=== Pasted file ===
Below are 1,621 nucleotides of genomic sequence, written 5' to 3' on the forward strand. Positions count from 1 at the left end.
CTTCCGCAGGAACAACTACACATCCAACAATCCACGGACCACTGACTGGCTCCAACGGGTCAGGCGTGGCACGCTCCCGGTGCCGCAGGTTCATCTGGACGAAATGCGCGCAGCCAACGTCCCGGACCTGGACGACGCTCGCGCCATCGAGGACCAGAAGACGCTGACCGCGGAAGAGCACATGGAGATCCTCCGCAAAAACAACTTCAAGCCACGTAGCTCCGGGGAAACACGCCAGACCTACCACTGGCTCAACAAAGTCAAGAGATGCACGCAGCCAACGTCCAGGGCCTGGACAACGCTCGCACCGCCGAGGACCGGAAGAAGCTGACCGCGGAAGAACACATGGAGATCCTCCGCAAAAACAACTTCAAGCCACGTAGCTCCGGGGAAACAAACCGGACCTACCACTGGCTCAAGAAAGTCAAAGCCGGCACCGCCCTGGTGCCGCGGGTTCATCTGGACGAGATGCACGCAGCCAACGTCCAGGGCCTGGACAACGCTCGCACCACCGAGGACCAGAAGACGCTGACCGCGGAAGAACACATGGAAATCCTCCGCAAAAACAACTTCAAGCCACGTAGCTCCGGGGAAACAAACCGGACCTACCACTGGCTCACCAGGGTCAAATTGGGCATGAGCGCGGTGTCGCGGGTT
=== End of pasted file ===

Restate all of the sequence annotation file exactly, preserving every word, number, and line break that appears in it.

Below are 1,621 nucleotides of genomic sequence, written 5' to 3' on the forward strand. Positions count from 1 at the left end.
CTTCCGCAGGAACAACTACACATCCAACAATCCACGGACCACTGACTGGCTCCAACGGGTCAGGCGTGGCACGCTCCCGGTGCCGCAGGTTCATCTGGACGAAATGCGCGCAGCCAACGTCCCGGACCTGGACGACGCTCGCGCCATCGAGGACCAGAAGACGCTGACCGCGGAAGAGCACATGGAGATCCTCCGCAAAAACAACTTCAAGCCACGTAGCTCCGGGGAAACACGCCAGACCTACCACTGGCTCAACAAAGTCAAGAGATGCACGCAGCCAACGTCCAGGGCCTGGACAACGCTCGCACCGCCGAGGACCGGAAGAAGCTGACCGCGGAAGAACACATGGAGATCCTCCGCAAAAACAACTTCAAGCCACGTAGCTCCGGGGAAACAAACCGGACCTACCACTGGCTCAAGAAAGTCAAAGCCGGCACCGCCCTGGTGCCGCGGGTTCATCTGGACGAGATGCACGCAGCCAACGTCCAGGGCCTGGACAACGCTCGCACCACCGAGGACCAGAAGACGCTGACCGCGGAAGAACACATGGAAATCCTCCGCAAAAACAACTTCAAGCCACGTAGCTCCGGGGAAACAAACCGGACCTACCACTGGCTCACCAGGGTCAAATTGGGCATGAGCGCGGTGTCGCGGGTT